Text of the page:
In a town where simians stroll on the sidewalks and partake of Chinese banquets on red tablecloths, there's obviously no business like monkey business.

Just ask Lopburi's monkey magnate, Yongyuth Kitwatananusont, who's parlayed humankind's attraction for distant cousins into a multimillion-dollar business.Monkeys have been residents of this onetime royal seat for centuries. In recent times, some 2,000 of them have been hanging out on the grounds of an ancient temple and nearby streets. They've taken well to urban living.

The clever macaques clamber up fire escapes, use power lines as aerial walkways, relax on people's balconies and walk into food stores hoping for generous, or inattentive, shopkeepers.

Residents say some monkeys will hop on passing railroad cars for extended journeys, but they always return home to their primate paradise.

Yongyuth also found Lopburi, about 95 miles north of Bangkok, to be the promised land.

The son of Chinese immigrants who came to Thailand without a penny, the family was beset by troubles and poverty until it moved to the town, where monkeys are said to bring good luck to those who treat them kindly.

The 53-year-old entrepreneur, who now owns three hotels, a shopping plaza and is planning a golf course, ascribes his turn of fortune to the animals.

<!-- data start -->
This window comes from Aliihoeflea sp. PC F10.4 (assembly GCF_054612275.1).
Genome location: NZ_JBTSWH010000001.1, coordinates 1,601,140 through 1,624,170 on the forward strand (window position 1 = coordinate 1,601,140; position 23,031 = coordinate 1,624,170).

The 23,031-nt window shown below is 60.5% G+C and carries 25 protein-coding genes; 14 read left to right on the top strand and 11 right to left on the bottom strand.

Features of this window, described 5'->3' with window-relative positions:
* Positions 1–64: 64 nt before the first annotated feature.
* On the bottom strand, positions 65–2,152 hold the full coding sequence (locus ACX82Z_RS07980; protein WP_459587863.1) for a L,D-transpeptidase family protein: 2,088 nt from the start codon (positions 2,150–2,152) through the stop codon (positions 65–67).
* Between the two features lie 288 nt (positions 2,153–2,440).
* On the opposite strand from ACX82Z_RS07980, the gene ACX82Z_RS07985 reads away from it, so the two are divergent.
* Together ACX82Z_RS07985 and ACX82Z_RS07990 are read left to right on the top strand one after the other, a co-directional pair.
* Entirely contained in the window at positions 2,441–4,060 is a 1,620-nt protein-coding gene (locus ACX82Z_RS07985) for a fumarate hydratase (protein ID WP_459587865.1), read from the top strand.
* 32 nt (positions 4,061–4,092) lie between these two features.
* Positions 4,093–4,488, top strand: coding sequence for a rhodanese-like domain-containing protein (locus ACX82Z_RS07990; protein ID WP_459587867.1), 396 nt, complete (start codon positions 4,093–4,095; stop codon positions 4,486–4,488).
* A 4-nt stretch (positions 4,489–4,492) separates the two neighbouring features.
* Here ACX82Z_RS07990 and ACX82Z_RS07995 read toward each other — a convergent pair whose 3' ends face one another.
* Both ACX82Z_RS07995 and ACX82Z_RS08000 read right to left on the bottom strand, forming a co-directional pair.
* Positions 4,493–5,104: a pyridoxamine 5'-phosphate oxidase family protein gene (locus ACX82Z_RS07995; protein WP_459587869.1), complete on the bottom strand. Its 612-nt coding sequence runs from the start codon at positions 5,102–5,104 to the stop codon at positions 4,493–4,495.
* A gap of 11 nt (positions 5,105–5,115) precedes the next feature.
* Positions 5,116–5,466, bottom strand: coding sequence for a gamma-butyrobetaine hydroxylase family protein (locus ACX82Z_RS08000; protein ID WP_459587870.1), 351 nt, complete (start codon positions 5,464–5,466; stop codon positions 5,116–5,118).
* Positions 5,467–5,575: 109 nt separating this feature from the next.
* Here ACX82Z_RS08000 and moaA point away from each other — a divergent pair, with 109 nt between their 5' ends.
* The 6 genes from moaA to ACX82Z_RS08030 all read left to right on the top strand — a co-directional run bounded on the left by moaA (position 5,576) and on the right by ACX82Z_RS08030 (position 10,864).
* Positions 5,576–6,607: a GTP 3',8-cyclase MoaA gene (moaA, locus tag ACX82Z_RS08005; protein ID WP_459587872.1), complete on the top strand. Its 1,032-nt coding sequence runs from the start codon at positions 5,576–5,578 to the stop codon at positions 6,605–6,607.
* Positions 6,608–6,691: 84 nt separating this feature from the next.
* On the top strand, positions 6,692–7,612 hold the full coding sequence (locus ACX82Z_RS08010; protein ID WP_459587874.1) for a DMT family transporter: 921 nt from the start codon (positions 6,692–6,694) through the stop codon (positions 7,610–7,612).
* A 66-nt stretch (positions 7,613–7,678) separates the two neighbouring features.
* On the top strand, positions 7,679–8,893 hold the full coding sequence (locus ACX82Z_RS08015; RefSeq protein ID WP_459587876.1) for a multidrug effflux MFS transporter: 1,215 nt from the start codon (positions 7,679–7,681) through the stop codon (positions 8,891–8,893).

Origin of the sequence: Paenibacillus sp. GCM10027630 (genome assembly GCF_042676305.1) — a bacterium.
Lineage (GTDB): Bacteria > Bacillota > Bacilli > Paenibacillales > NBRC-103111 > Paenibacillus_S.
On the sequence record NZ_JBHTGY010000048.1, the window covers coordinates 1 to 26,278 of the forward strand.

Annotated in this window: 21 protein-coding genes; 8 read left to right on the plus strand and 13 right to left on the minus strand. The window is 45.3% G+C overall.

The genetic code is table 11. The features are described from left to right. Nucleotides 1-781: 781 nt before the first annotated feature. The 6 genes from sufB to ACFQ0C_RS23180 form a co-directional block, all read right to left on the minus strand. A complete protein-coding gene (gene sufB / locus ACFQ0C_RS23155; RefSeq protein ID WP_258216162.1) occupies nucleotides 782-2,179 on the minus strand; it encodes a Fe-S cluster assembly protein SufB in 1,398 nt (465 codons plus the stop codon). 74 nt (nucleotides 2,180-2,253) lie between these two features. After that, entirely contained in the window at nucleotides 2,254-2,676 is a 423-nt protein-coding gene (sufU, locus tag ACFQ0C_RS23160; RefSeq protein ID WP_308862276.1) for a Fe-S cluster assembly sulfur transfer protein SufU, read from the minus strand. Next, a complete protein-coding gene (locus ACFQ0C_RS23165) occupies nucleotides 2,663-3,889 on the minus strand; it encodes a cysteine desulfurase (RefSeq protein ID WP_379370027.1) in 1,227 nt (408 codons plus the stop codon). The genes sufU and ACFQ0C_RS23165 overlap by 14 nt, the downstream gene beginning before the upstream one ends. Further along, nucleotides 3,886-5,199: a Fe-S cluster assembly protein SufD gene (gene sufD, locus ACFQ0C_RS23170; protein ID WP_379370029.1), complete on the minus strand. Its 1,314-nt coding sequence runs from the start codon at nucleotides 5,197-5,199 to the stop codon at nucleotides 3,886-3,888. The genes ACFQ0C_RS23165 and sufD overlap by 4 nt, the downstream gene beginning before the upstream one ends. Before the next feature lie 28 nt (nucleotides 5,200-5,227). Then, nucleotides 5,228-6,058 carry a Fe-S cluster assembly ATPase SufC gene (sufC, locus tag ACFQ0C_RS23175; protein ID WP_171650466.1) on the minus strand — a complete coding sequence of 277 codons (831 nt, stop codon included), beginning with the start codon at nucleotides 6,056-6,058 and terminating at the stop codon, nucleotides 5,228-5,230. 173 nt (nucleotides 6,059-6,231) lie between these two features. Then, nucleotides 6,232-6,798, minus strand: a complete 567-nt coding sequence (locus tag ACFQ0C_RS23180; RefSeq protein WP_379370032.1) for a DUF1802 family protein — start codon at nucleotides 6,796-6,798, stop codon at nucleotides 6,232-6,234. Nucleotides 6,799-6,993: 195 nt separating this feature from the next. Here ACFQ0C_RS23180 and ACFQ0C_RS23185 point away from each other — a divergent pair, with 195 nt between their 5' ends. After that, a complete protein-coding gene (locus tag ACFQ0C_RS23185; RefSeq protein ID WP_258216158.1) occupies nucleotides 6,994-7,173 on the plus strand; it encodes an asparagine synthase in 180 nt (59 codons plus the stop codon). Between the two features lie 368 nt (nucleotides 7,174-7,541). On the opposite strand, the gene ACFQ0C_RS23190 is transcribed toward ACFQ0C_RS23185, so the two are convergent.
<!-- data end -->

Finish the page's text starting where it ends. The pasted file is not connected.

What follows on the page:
So about six years ago, he hit upon the idea of an annual "thank you" feast. It started small, but the sixth one, held in November this year, attracted thousands of tourists as well as troops of simians who descended on tables covered by tablecloths and laden with food carefully arranged on bronze trays.

Bill for this bounty of fruits, vegetables, boiled eggs, nuts and sweets came to some $50,000, but that's peanuts for Yongyuth.

"If I pay respect to the monkeys, business always turns out very good," he said with enthusiasm. "Before, you would get a few tourists coming to look at our old ruins. Now there are thousands, Thais and foreigners, coming because of my monkey promotion."

And many stay at his hotels, where tables, lamps, paintings and statuary feature, naturally, monkey motifs.

By 2000 Yongyuth plans to have the world's largest monkey theme park on 40 acres he's already purchased. Besides his beloved macaques, there will be research materials, films and educational displays as well as 28 12-foot high statues of real and mythical monkeys.

Some have already been finished, including one of Waeng, the unrivaled, 20-something leader - "mafia boss" Yong-yuth calls him - of the Kala Temple monkey troop. The businessman "consults" with Waeng before each monkey feast.

Battle-scarred from past, unsuccessful power grabs by rivals, Waeng lords it over hundreds of followers who get plenty of food from temple keepers and tourists. Within the temple enclosure, they are able to snatch sticks of incense, plastic bags and an occasional camera from visitors for playthings.

Their only problem seems to be the town gang, the monkeys who opted for street life. Yongyuth said the two troops rarely meet without a fight, and he has a major problem each year trying to get both to sit down together amiably at his banquet tables.